Chocolate of the Day
Chocolate with Pistachios and Strawberries 50% (bar)
Good + - Good ++
Weight: 1.23 oz. (35 g.) / 2.47 oz. (70 g.) in total bar
Calories: 177 calories in 1/2 bar
Cost: $12.00 for 1 bar
Purchased from: Bar and Cocoa, online order
Welcome to Day #6 of Chocolate and Fruits Theme Week.
Today's Chocolate with Pistachios and Strawberries 50% (bar) was from Puchero (Valladolid, Spain), and made with local ingredients from Spain: "Pistacyl" pistachios from Valladolid and strawberries from Segovia.
The subtle aroma notes included: sweet red berry (strawberry), milk chocolate, and caramel.
This bar had a unique texture. It had a thick (in a cold room), high-fat, creamy melt and mouthfeel. There was no dairy or dairy fat in this bar. The relatively high fat content muted the chocolate and other flavors a little, and provided a buttery tasting experience.
The rich texture was accomplished via (I'm guessing) cocoa butter and very finely ground pistachio nuts (as I did not detect any pistachio nut pieces, just subtle nut flavor).
The flavors were mild and balanced. The cacao flavors were extremely subtle, with no detectable acidity, bitterness or dark chocolate flavors one typically finds with the presence "darker" half of the cocoa bean (solids).
This chocolate belongs on a 50% cacao bar tasting flight, to show what is possible using a lower percentage of cacao solids.* (It would also be a nice addition to a dessert plate.)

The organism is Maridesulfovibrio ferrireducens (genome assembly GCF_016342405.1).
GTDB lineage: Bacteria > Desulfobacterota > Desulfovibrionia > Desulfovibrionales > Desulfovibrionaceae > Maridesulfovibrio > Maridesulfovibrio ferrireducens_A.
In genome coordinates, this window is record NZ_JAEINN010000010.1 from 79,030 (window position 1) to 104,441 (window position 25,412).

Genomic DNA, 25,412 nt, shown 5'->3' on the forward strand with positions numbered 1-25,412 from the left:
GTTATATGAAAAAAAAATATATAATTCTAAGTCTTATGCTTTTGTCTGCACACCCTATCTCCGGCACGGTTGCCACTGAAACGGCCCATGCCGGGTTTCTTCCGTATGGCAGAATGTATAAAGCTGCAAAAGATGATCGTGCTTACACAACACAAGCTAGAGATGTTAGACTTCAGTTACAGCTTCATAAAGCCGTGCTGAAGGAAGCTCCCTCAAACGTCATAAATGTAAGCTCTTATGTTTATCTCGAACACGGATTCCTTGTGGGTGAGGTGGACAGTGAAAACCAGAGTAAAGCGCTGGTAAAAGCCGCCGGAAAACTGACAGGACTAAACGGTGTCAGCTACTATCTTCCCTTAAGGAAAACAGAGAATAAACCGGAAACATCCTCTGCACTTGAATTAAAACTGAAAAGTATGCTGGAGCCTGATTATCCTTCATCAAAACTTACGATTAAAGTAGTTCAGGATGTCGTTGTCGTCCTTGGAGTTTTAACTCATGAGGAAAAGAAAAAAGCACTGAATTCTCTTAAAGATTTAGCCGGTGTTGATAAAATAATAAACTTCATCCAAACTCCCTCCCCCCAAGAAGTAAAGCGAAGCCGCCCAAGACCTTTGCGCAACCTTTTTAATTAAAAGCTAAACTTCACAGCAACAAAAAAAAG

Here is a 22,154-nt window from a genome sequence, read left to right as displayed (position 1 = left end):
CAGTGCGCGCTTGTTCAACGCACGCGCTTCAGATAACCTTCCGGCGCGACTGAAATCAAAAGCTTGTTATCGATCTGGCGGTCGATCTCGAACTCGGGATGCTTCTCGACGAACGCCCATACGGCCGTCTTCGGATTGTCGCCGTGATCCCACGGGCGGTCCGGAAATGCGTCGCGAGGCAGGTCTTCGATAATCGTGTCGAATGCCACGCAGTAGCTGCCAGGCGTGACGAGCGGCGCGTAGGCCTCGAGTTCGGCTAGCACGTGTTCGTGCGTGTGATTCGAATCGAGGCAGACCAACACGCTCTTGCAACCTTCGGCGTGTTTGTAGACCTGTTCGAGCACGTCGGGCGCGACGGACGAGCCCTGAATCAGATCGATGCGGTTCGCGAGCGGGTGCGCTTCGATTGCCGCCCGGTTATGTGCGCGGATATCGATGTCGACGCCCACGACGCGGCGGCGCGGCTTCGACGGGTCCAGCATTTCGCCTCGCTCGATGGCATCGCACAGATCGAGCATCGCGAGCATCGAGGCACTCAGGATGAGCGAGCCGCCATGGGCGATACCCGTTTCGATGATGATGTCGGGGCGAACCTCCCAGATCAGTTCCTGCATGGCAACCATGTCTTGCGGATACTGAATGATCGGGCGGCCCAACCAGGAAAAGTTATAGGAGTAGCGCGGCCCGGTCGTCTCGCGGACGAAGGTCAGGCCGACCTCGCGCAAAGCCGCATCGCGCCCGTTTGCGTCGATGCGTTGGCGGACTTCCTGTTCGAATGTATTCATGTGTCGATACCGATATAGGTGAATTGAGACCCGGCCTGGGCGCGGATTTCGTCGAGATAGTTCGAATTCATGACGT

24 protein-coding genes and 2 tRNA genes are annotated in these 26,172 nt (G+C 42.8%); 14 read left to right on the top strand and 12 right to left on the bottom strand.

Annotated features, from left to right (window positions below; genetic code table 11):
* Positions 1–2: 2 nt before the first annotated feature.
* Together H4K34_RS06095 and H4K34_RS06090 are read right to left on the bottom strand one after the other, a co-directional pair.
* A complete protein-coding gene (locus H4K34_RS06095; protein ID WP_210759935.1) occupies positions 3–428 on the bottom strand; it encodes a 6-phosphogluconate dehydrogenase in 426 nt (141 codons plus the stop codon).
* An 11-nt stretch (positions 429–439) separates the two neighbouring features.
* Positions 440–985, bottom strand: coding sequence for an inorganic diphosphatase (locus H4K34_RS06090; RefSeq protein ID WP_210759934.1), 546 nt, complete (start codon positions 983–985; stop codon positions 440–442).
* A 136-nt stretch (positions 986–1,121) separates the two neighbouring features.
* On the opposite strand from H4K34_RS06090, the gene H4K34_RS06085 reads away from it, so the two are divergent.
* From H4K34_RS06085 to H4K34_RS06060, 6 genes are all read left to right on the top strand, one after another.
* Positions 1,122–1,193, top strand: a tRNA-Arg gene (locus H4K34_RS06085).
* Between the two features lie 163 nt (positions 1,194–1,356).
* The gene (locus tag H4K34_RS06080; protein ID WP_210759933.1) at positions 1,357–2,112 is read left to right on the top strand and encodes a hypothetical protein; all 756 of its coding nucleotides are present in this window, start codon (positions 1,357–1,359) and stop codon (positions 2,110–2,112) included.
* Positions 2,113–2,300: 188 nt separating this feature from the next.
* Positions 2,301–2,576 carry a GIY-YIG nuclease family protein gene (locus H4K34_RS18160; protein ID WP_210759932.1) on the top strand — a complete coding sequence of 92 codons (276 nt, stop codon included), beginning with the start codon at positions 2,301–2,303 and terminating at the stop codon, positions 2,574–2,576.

Almost all 50% cacao chocolates are very sweet. It was a happy surprise to discover this one (refreshingly) was not. Sugar was the third ingredient listed.
There was no "more-ish" sugar craving (to wolf down more of this chocolate) in this quieter bar. I enjoyed savoring each bite slowly, and was content with less.
Ingredients: "Cacao beans, pistachio (25%), organic cane sugar, organic cacao butter, dehydrate strawberry (4%), salt."
Allergen-related information: May contain traces of nuts, milk and gluten.
*Percentages may surprise you, tasting both darker and milder than one might expect. Some "lower" percentage chocolates may taste higher than indicated, and vice versa. The origin and variety of cacao (not always identified on the packaging) makes a difference. And, in today's case, a lower percentage bar doesn't have to mean more sugar.
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